For far too long, hospitals have resisted the use of simple checklists designed to prevent infections and other medical errors. At last, however, the resistance is beginning to fade.
One sign of this was the recent invitation extended by the South Carolina Medical Association to William Berry, a heart surgeon at Harvard who is involved with a safe-surgery initiative sponsored by the World Health Organization. The association has asked Dr. Berry and his group to introduce surgical checklists as a standard procedure in operating rooms across South Carolina in order to reduce surgical errors.
Another key figure in the checklist effort is Dr. Peter Pronovost, an anesthesiologist at Johns Hopkins who field tested the use of checklists in Michigan in 2003. Now, Pronovost and his safety group are working with hospitals and public health administrators in over 20 states to increase the use of checklists.
Such checklists do not only remind surgeons and other medical staff to wash hands and wear sterile gloves. Those reminders are important, but the real revolution in hospital culture comes in the way checklists promote communication among all members of a medical team. In the old operating room model, the surgeon held the balance of power. Nurses and others were reluctant to speak up, even if they suspected an error.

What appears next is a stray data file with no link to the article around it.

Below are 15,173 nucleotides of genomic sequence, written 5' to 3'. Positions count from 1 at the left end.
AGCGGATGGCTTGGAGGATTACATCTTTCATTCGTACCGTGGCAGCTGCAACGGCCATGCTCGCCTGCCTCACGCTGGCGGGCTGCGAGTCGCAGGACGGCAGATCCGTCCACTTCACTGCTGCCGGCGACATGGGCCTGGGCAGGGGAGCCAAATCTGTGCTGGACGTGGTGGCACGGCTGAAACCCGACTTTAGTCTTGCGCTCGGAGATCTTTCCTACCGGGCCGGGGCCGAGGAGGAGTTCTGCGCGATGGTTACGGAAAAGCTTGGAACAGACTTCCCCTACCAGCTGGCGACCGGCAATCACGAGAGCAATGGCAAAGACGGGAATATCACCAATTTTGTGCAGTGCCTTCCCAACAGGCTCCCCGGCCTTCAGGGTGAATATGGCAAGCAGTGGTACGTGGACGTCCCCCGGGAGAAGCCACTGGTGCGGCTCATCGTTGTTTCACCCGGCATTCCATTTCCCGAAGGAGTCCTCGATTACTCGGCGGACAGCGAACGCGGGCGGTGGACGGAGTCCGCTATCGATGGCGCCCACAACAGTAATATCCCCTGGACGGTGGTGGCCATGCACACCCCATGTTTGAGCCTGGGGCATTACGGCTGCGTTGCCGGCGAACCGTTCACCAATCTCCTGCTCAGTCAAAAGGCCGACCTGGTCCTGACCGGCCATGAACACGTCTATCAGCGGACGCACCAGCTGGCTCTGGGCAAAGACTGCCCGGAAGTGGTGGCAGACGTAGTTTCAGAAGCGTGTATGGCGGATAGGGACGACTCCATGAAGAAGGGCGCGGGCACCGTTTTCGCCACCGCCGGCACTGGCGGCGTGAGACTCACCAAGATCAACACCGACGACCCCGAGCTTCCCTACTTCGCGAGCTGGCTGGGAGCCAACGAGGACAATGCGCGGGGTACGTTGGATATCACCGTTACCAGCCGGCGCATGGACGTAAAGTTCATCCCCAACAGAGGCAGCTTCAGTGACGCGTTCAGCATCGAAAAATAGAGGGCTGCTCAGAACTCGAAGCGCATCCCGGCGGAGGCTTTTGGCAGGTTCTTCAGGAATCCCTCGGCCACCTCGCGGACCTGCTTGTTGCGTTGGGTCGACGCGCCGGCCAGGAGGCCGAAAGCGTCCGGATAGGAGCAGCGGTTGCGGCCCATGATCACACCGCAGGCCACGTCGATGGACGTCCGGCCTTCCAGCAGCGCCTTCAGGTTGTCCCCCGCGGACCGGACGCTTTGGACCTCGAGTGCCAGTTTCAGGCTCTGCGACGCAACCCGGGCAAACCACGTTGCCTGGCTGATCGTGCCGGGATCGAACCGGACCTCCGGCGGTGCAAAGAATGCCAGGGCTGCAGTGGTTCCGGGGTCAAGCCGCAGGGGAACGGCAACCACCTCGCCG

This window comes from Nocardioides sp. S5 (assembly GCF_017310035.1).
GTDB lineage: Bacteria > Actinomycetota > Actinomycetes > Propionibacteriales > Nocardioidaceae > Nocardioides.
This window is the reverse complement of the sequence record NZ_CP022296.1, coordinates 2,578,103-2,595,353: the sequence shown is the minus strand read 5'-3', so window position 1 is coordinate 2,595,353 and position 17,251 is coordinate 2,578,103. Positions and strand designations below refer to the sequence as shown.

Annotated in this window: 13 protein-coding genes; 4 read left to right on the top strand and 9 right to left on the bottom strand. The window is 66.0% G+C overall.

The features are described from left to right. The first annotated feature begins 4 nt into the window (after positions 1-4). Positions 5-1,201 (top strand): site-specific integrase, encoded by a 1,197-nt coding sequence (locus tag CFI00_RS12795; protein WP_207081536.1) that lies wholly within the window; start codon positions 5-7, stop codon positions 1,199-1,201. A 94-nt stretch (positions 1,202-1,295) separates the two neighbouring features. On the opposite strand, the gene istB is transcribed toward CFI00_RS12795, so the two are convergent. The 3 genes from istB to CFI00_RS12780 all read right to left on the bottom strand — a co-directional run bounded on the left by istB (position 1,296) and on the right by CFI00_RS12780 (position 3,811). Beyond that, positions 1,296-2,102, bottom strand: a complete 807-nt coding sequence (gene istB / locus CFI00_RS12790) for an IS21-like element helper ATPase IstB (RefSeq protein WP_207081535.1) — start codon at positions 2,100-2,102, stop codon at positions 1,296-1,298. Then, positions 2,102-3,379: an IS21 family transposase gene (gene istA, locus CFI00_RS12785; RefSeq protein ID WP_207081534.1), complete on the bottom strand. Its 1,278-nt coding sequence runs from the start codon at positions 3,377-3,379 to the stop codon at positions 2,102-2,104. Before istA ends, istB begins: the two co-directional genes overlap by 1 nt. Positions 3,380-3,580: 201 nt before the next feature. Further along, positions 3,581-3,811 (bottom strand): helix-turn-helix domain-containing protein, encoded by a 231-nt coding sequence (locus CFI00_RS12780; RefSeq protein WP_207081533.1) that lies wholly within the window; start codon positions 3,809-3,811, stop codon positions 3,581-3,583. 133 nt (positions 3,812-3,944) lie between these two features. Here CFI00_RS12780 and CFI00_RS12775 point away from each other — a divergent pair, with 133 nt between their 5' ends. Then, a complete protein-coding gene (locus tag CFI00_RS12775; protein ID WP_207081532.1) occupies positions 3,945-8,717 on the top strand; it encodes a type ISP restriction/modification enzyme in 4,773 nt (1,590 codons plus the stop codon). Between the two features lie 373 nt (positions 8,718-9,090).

The use of checklists gets past that communication barrier, so that a nurse can feel more able to remind a doctor to wish hands. In addition, surgical checklists introduce designated times to pause during a procedure - at the beginning, in the middle, and at the end. These built-in deliberative steps can prevent many errors, the evidence suggests.